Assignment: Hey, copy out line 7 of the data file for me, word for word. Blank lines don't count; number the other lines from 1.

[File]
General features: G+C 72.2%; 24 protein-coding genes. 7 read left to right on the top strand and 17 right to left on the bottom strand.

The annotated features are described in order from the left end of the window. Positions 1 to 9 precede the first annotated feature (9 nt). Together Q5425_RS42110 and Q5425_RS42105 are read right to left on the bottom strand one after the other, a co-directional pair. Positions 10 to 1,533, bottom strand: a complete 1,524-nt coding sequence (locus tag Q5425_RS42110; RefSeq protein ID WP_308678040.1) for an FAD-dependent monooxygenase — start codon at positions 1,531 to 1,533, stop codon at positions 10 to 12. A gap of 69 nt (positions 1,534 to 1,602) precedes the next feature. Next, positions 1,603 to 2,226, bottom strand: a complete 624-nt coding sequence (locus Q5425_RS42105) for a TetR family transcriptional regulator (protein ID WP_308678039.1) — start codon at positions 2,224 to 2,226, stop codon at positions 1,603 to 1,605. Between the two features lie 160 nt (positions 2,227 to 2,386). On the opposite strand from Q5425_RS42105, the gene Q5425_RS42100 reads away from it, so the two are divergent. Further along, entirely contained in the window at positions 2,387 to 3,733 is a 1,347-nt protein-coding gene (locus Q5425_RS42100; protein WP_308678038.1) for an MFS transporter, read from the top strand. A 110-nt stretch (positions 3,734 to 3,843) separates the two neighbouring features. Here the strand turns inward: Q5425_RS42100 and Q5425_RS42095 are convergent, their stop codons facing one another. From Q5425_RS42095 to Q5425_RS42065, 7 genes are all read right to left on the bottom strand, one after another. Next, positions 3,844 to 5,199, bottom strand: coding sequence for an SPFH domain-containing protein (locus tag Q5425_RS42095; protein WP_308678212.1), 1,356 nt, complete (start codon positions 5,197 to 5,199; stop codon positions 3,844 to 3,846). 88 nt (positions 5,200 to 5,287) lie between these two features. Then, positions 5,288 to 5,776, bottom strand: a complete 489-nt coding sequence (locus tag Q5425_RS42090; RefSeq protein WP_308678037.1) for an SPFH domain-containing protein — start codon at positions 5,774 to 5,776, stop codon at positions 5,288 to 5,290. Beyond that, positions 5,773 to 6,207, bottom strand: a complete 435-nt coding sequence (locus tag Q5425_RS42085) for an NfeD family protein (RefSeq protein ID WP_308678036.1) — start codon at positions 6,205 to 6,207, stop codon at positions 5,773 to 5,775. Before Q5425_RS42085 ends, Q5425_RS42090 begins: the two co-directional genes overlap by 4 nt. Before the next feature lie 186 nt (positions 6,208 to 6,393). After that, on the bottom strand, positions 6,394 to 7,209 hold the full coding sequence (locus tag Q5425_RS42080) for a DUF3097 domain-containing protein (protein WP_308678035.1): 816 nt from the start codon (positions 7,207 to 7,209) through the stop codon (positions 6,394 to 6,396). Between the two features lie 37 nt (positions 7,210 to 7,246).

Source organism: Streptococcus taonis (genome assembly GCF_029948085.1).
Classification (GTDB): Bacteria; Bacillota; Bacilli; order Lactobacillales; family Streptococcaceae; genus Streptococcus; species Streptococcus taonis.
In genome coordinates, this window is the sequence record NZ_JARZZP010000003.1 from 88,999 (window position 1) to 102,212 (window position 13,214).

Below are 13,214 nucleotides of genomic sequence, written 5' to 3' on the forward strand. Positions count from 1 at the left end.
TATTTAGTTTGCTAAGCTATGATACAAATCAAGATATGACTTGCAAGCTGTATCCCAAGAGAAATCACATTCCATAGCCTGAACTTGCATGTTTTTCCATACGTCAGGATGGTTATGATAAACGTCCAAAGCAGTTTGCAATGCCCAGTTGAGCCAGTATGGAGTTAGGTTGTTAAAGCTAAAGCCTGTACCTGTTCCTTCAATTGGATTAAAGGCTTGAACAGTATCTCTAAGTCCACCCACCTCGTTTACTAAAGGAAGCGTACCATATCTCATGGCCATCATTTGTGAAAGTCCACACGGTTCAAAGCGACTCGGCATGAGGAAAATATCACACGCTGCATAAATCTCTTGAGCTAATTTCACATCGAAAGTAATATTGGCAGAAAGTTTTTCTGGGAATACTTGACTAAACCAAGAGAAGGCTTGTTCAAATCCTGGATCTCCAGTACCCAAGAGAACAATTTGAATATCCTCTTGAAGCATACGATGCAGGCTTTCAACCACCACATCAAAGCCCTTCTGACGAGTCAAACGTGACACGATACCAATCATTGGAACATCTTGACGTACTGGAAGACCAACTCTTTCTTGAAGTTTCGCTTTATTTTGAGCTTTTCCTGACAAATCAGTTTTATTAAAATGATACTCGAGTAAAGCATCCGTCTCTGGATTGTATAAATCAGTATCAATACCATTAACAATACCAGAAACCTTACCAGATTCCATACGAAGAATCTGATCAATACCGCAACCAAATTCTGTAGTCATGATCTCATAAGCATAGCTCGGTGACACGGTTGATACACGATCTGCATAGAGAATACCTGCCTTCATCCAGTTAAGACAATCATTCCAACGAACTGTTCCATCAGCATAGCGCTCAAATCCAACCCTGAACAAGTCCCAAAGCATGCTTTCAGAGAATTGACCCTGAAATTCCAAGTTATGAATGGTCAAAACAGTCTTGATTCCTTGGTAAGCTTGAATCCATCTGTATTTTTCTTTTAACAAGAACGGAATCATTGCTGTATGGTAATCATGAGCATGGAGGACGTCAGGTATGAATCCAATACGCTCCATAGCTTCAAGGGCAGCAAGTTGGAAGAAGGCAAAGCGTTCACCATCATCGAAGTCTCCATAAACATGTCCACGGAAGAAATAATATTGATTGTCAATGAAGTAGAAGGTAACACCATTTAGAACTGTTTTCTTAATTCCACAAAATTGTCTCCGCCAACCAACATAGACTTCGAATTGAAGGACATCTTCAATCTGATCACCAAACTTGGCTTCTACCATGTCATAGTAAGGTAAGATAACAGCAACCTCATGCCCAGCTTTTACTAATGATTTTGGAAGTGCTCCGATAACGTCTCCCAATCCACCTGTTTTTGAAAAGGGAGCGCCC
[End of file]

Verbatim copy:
TATTTAGTTTGCTAAGCTATGATACAAATCAAGATATGACTTGCAAGCTGTATCCCAAGAGAAATCACATTCCATAGCCTGAACTTGCATGTTTTTCCATACGTCAGGATGGTTATGATAAACGTCCAAAGCAGTTTGCAATGCCCAGTTGAGCCAGTATGGAGTTAGGTTGTTAAAGCTAAAGCCTGTACCTGTTCCTTCAATTGGATTAAAGGCTTGAACAGTATCTCTAAGTCCACCCACCTCGTTTACTAAAGGAAGCGTACCATATCTCATGGCCATCATTTGTGAAAGTCCACACGGTTCAAAGCGACTCGGCATGAGGAAAATATCACACGCTGCATAAATCTCTTGAGCTAATTTCACATCGAAAGTAATATTGGCAGAAAGTTTTTCTGGGAATACTTGACTAAACCAAGAGAAGGCTTGTTCAAATCCTGGATCTCCAGTACCCAAGAGAACAATTTGAATATCCTCTTGAAGCATACGATGCAGGCTTTCAACCACCACATCAAAGCCCTTCTGACGAGTCAAACGTGACACGATACCAATCATTGGAACATCTTGACGTACTGGAAGACCAACTCTTTCTTGAAGTTTCGCTTTATTTTGAGCTTTTCCTGACAAATCAGTTTTATTAAAATGATACTCGAGTAAAGCATCCGTCTCTGGATTGTATAAATCAGTATCAATACCATTAACAATACCAGAAACCTTACCAGATTCCATACGAAGAATCTGATCAATACCGCAACCAAATTCTGTAGTCATGATCTCATAAGCATAGCTCGGTGACACGGTTGATACACGATCTGCATAGAGAATACCTGCCTTCATCCAGTTAAGACAATCATTCCAACGAACTGTTCCATCAGCATAGCGCTCAAATCCAACCCTGAACAAGTCCCAAAGCATGCTTTCAGAGAATTGACCCTGAAATTCCAAGTTATGAATGGTCAAAACAGTCTTGATTCCTTGGTAAGCTTGAATCCATCTGTATTTTTCTTTTAACAAGAACGGAATCATTGCTGTATGGTAATCATGAGCATGGAGGACGTCAGGTATGAATCCAATACGCTCCATAGCTTCAAGGGCAGCAAGTTGGAAGAAGGCAAAGCGTTCACCATCATCGAAGTCTCCATAAACATGTCCACGGAAGAAATAATATTGATTGTCAATGAAGTAGAAGGTAACACCATTTAGAACTGTTTTCTTAATTCCACAAAATTGTCTCCGCCAACCAACATAGACTTCGAATTGAAGGACATCTTCAATCTGATCACCAAACTTGGCTTCTACCATGTCATAGTAAGGTAAGATAACAGCAACCTCATGCCCAGCTTTTACTAATGATTTTGGAAGTGCTCCGATAACGTCTCCCAATCCACCTGTTTTTGAAAAGGGAGCGCCC